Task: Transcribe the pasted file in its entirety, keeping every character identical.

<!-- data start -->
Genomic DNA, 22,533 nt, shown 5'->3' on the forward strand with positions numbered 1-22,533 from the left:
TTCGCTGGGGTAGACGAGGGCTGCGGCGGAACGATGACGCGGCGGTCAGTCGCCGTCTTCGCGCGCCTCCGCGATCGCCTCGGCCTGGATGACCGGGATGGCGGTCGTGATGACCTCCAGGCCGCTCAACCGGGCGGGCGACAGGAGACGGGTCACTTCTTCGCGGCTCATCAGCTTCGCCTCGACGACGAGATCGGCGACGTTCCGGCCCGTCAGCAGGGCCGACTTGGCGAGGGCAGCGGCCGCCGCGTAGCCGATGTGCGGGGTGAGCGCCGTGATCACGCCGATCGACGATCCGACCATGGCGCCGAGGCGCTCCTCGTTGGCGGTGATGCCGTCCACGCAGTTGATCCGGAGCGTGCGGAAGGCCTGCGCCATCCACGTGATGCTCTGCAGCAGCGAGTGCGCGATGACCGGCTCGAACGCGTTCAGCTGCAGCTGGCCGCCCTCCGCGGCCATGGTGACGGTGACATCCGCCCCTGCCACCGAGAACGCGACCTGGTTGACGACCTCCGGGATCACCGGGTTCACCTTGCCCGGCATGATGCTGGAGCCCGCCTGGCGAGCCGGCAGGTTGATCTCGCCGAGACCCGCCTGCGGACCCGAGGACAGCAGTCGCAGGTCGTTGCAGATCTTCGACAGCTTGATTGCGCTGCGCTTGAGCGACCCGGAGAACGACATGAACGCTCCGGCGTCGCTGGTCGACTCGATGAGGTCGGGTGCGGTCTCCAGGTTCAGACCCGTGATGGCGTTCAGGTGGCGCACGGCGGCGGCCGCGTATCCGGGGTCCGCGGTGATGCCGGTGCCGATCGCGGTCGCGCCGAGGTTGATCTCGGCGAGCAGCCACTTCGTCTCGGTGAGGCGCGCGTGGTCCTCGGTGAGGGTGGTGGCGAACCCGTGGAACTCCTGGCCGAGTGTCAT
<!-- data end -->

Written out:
Genomic DNA, 22,533 nt, shown 5'->3' on the forward strand with positions numbered 1-22,533 from the left:
TTCGCTGGGGTAGACGAGGGCTGCGGCGGAACGATGACGCGGCGGTCAGTCGCCGTCTTCGCGCGCCTCCGCGATCGCCTCGGCCTGGATGACCGGGATGGCGGTCGTGATGACCTCCAGGCCGCTCAACCGGGCGGGCGACAGGAGACGGGTCACTTCTTCGCGGCTCATCAGCTTCGCCTCGACGACGAGATCGGCGACGTTCCGGCCCGTCAGCAGGGCCGACTTGGCGAGGGCAGCGGCCGCCGCGTAGCCGATGTGCGGGGTGAGCGCCGTGATCACGCCGATCGACGATCCGACCATGGCGCCGAGGCGCTCCTCGTTGGCGGTGATGCCGTCCACGCAGTTGATCCGGAGCGTGCGGAAGGCCTGCGCCATCCACGTGATGCTCTGCAGCAGCGAGTGCGCGATGACCGGCTCGAACGCGTTCAGCTGCAGCTGGCCGCCCTCCGCGGCCATGGTGACGGTGACATCCGCCCCTGCCACCGAGAACGCGACCTGGTTGACGACCTCCGGGATCACCGGGTTCACCTTGCCCGGCATGATGCTGGAGCCCGCCTGGCGAGCCGGCAGGTTGATCTCGCCGAGACCCGCCTGCGGACCCGAGGACAGCAGTCGCAGGTCGTTGCAGATCTTCGACAGCTTGATTGCGCTGCGCTTGAGCGACCCGGAGAACGACATGAACGCTCCGGCGTCGCTGGTCGACTCGATGAGGTCGGGTGCGGTCTCCAGGTTCAGACCCGTGATGGCGTTCAGGTGGCGCACGGCGGCGGCCGCGTATCCGGGGTCCGCGGTGATGCCGGTGCCGATCGCGGTCGCGCCGAGGTTGATCTCGGCGAGCAGCCACTTCGTCTCGGTGAGGCGCGCGTGGTCCTCGGTGAGGGTGGTGGCGAACCCGTGGAACTCCTGGCCGAGTGTCAT